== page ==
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The main asset of the Freeborn County museum’s library

By Ed Shannon

“She’s a very valuable resource for the museum” is how Pat Mulso, recently retired executive director of the Freeborn County Historical Museum, Library & Village, describes the role Linda Evenson has as the organization’s librarian.

Evenson became a part of the museum’s operations in 1991. At that time, the library was located on the upper level of the main building at the south end near what was then the main entry. Now, since 2012, the museum’s expanded library has been relocated to the lower level at the north end of the newer part of the building near the Freeborn County Fairground’s main entry arch.

“I enjoy getting a question or problem from someone and doing the research for the answer,” Evenson said.

Asked what she likes about the new museum library area, she replied, “More space and a more open area.”

The new library area in the Freeborn County Historical Museum’s main building now has more room for visitors to do research on various topics, such as family and local history. - Colleen Harrison/Albert Lea Tribune

The new library area in the Freeborn County Historical Museum’s main building now has more room for visitors to do research on various topics, such as family and local history. – Colleen Harrison/Albert Lea Tribune

Regarding the main focus for inquiries from visitors to the library, she commented, “It seems to be ancestry for people from elsewhere and ancestry and past history by local folks.”

Which is used the most by visitors to the library — microfilm readers or computers? Her answer: “I’ve thought it out, and it’s still a hard one. It seems to be computers for ancestry research and microfilm readers for older newspapers and historical  documents.”

The last part, she added, could include visitors from elsewhere, who can’t easily access the information desired from other places.

Evenson’s duties as the museum’s librarian certainly reflect her community passion. Within the library is evidence of the community passion of two other people for their contributions to city and county history.

Within the library is a large section consisting of 184 notebooks designated as the Kevin Savick  Business History Research Area. In those notebooks are photocopies of area newspaper articles and business advertisements, plus photos that were collected and compiled through the years by Savick. He used the microfilm readers at the  museum and at the Albert Lea Public Library to do his historical research.

Savick died in 2011. He donated $140,000 for the museum’s new expansion, along with over 100 framed photographs based on the area’s past, which are now on display elsewhere within the museum.

The other person who contributed a good portion of the museum’s collection of photographs from the past is Bidney Bergie, who died in 2002. He lived in Albert Lea for about six decades and was deeply involved with the museum’s operations. He was also well known for his slide show presentations for many organizations and community events.

Among the archives in the museum’s library are microfilm copies of older Freeborn County newspapers published in Albert Lea, Alden, Bancroft, Emmons, Freeborn, Hartland and Glenville.

One newspaper, the Albert Lea Posten, was a Norwegian  language publication that existed from 1883 to 1885.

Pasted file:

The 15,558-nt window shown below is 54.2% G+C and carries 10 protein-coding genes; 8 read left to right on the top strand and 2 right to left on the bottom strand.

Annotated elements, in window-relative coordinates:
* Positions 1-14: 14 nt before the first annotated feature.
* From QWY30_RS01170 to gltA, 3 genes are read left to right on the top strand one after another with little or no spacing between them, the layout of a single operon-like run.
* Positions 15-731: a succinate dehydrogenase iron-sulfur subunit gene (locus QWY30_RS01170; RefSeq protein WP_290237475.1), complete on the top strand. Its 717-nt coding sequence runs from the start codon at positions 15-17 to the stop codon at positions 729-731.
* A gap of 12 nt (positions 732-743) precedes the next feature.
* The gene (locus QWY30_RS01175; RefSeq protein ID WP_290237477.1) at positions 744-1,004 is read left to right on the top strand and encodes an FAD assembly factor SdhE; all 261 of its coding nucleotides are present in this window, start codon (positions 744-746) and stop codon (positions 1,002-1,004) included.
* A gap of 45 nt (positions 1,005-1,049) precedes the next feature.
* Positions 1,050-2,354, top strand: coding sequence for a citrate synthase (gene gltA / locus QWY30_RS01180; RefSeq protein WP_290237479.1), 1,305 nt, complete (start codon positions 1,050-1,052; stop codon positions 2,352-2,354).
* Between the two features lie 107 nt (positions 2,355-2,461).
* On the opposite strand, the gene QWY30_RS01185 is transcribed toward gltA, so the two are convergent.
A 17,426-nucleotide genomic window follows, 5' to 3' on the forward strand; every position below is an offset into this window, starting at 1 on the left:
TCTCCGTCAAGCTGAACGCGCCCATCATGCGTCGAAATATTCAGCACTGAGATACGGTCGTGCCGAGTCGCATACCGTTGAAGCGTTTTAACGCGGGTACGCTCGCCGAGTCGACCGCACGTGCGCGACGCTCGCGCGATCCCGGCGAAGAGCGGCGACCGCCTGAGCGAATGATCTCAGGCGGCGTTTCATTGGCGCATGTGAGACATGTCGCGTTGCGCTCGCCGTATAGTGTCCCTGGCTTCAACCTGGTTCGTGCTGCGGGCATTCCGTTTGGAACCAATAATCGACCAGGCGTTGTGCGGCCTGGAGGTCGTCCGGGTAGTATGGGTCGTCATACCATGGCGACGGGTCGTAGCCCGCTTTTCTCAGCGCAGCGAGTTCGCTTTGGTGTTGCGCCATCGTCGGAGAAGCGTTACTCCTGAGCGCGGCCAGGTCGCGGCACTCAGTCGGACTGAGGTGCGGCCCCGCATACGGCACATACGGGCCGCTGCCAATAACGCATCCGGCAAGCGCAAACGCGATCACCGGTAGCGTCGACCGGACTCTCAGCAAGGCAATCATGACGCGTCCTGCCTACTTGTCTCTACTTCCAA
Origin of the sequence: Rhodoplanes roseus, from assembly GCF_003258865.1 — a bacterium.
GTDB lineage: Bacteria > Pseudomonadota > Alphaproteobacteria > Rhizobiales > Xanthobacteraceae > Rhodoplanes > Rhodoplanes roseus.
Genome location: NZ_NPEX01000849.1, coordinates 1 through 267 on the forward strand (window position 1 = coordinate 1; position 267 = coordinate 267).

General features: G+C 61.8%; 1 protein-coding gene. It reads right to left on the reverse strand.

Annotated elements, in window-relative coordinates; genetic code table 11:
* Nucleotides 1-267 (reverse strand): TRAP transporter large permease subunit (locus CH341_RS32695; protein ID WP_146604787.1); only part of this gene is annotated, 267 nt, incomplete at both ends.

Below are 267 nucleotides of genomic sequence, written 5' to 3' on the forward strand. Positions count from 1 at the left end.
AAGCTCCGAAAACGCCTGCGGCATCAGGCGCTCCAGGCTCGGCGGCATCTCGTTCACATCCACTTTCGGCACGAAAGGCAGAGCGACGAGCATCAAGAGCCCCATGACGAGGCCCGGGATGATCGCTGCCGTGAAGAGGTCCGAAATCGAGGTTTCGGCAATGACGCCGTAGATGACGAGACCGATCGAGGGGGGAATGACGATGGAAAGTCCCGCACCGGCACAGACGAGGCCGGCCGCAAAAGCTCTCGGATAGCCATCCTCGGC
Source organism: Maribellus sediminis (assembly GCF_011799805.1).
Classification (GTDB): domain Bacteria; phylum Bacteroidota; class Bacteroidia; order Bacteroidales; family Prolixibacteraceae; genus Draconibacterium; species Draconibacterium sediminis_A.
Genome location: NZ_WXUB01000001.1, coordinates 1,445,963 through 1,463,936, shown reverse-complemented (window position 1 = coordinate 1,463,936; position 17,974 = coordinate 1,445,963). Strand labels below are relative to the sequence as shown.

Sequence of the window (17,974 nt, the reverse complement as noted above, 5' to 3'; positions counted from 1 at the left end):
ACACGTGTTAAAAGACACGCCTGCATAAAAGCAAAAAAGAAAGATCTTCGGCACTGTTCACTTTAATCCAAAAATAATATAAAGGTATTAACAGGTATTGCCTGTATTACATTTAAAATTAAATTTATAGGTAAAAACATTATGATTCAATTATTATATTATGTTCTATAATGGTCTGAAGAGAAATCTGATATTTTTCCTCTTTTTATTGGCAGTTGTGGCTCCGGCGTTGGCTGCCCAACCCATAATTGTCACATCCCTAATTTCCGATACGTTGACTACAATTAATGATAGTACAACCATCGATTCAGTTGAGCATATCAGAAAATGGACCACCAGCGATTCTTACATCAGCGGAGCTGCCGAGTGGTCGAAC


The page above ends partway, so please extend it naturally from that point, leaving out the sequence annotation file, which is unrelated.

An even more obscure publication in the files is the Bancroft Pioneer. The weekly newspaper was published from 1857 to 1858 and owned by David Blakey, an early Freeborn County resident. He moved to Austin, Rochester, St. Paul and New York City. He gained fame as the man who persuaded John Philip Sousa to leave the leadership of the U.S. Marine Band and provided the financial support to start the world famous Sousa Band in 1892.

Other items available for people interested in city and county history, and especially ancestry, are area cemetery records; obituaries; directories; plat maps; census records;  city and county directories of the past; older yearbooks for Albert Lea, Alden, Alden-Conger, Emmons, Freeborn and Glenville high schools; marriage records; property records; a multitude of older photographs and church and family histories.

There is still another aspect of the museum’s archives that actually goes beyond county lines. The museum’s library has microfilm copies of older newspapers published in Blooming Prairie, Bricelyn, Ellendale, Kiester, Lyle, New Richland; an Owatonna weekly (1881 to 1921); and six weekly newspapers that were a part of Wells’ history from 1870 to 2007.

In her Tribune column published in the Dec. 27, 2015, issue, Mulso wrote that a grant had been received for shelving in the museum’s new archives room, scheduled to be completed this fall.

Evenson explained that the original archives room is still in the south end of the museum’s main building. The historical materials, like old highway road maps for example, are stored in boxes on shelving. They will be moved later into a room located in the museum’s new addition that will not be open to the public. She explained that the new storage area is based on mobile shelving on tracks and the materials will be available to visitors as requested.

Hours for the museum’s library are from 10 a.m. to 1 p.m. and 1:30 to 4 p.m. Wednesday through Saturday. During the half hour for the librarian’s lunch time, visitors can enjoy looking at nearby exhibits based on Marion Ross and Eddie Cochran before doing their research.

By the numbers

25 – Years Linda Evenson has been the librarian at the Freeborn County Museum

1959 – Year the Freeborn County Historical Society was incorporated

1968 – Year the museum’s main building on North Bridge Avenue was dedicated